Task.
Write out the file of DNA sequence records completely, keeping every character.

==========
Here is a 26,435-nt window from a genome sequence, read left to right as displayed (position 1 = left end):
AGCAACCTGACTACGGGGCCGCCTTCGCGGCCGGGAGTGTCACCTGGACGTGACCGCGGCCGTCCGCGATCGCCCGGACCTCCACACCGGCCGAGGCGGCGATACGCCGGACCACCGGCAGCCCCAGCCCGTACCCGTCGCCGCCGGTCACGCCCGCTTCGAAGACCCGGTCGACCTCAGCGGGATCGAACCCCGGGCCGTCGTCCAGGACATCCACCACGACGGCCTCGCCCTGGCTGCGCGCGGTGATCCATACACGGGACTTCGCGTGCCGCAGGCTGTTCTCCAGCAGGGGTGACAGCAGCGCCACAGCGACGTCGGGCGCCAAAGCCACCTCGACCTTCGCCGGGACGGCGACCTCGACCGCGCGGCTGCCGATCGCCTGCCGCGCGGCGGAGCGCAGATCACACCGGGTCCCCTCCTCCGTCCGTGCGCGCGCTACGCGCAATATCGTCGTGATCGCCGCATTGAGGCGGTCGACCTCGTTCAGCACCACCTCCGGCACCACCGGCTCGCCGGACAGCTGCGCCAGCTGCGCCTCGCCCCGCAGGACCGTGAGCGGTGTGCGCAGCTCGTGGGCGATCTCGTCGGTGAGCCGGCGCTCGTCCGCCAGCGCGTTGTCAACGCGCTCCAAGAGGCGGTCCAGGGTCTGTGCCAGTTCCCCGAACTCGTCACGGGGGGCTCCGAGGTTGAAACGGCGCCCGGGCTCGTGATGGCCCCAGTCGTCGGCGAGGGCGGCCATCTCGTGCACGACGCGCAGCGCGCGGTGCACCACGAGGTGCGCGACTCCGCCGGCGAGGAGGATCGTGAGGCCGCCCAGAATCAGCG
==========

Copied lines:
Here is a 26,435-nt window from a genome sequence, read left to right as displayed (position 1 = left end):
AGCAACCTGACTACGGGGCCGCCTTCGCGGCCGGGAGTGTCACCTGGACGTGACCGCGGCCGTCCGCGATCGCCCGGACCTCCACACCGGCCGAGGCGGCGATACGCCGGACCACCGGCAGCCCCAGCCCGTACCCGTCGCCGCCGGTCACGCCCGCTTCGAAGACCCGGTCGACCTCAGCGGGATCGAACCCCGGGCCGTCGTCCAGGACATCCACCACGACGGCCTCGCCCTGGCTGCGCGCGGTGATCCATACACGGGACTTCGCGTGCCGCAGGCTGTTCTCCAGCAGGGGTGACAGCAGCGCCACAGCGACGTCGGGCGCCAAAGCCACCTCGACCTTCGCCGGGACGGCGACCTCGACCGCGCGGCTGCCGATCGCCTGCCGCGCGGCGGAGCGCAGATCACACCGGGTCCCCTCCTCCGTCCGTGCGCGCGCTACGCGCAATATCGTCGTGATCGCCGCATTGAGGCGGTCGACCTCGTTCAGCACCACCTCCGGCACCACCGGCTCGCCGGACAGCTGCGCCAGCTGCGCCTCGCCCCGCAGGACCGTGAGCGGTGTGCGCAGCTCGTGGGCGATCTCGTCGGTGAGCCGGCGCTCGTCCGCCAGCGCGTTGTCAACGCGCTCCAAGAGGCGGTCCAGGGTCTGTGCCAGTTCCCCGAACTCGTCACGGGGGGCTCCGAGGTTGAAACGGCGCCCGGGCTCGTGATGGCCCCAGTCGTCGGCGAGGGCGGCCATCTCGTGCACGACGCGCAGCGCGCGGTGCACCACGAGGTGCGCGACTCCGCCGGCGAGGAGGATCGTGAGGCCGCCCAGAATCAGCG